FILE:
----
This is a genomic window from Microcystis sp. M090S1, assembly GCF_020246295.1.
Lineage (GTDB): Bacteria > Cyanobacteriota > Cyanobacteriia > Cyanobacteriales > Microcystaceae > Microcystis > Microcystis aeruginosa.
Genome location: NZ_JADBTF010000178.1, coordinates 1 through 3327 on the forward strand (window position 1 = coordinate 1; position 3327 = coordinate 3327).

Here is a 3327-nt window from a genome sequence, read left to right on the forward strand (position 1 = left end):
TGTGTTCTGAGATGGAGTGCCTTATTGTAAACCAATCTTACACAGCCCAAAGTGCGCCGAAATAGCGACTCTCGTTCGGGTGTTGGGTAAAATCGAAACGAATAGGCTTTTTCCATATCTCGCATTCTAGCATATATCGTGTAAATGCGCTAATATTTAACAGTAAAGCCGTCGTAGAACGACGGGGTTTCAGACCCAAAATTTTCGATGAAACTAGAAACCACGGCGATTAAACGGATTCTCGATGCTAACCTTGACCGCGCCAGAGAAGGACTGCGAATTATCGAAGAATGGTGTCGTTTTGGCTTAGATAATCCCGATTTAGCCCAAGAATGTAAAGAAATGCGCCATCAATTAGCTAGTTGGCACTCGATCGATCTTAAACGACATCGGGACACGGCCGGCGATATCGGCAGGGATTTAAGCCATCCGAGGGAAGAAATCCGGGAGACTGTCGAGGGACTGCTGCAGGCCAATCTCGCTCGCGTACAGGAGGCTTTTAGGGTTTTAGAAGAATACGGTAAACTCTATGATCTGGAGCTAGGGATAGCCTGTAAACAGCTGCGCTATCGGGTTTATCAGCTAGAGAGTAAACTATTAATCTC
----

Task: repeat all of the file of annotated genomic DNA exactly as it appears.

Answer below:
This is a genomic window from Microcystis sp. M090S1, assembly GCF_020246295.1.
Lineage (GTDB): Bacteria > Cyanobacteriota > Cyanobacteriia > Cyanobacteriales > Microcystaceae > Microcystis > Microcystis aeruginosa.
Genome location: NZ_JADBTF010000178.1, coordinates 1 through 3327 on the forward strand (window position 1 = coordinate 1; position 3327 = coordinate 3327).

Here is a 3327-nt window from a genome sequence, read left to right on the forward strand (position 1 = left end):
TGTGTTCTGAGATGGAGTGCCTTATTGTAAACCAATCTTACACAGCCCAAAGTGCGCCGAAATAGCGACTCTCGTTCGGGTGTTGGGTAAAATCGAAACGAATAGGCTTTTTCCATATCTCGCATTCTAGCATATATCGTGTAAATGCGCTAATATTTAACAGTAAAGCCGTCGTAGAACGACGGGGTTTCAGACCCAAAATTTTCGATGAAACTAGAAACCACGGCGATTAAACGGATTCTCGATGCTAACCTTGACCGCGCCAGAGAAGGACTGCGAATTATCGAAGAATGGTGTCGTTTTGGCTTAGATAATCCCGATTTAGCCCAAGAATGTAAAGAAATGCGCCATCAATTAGCTAGTTGGCACTCGATCGATCTTAAACGACATCGGGACACGGCCGGCGATATCGGCAGGGATTTAAGCCATCCGAGGGAAGAAATCCGGGAGACTGTCGAGGGACTGCTGCAGGCCAATCTCGCTCGCGTACAGGAGGCTTTTAGGGTTTTAGAAGAATACGGTAAACTCTATGATCTGGAGCTAGGGATAGCCTGTAAACAGCTGCGCTATCGGGTTTATCAGCTAGAGAGTAAACTATTAATCTC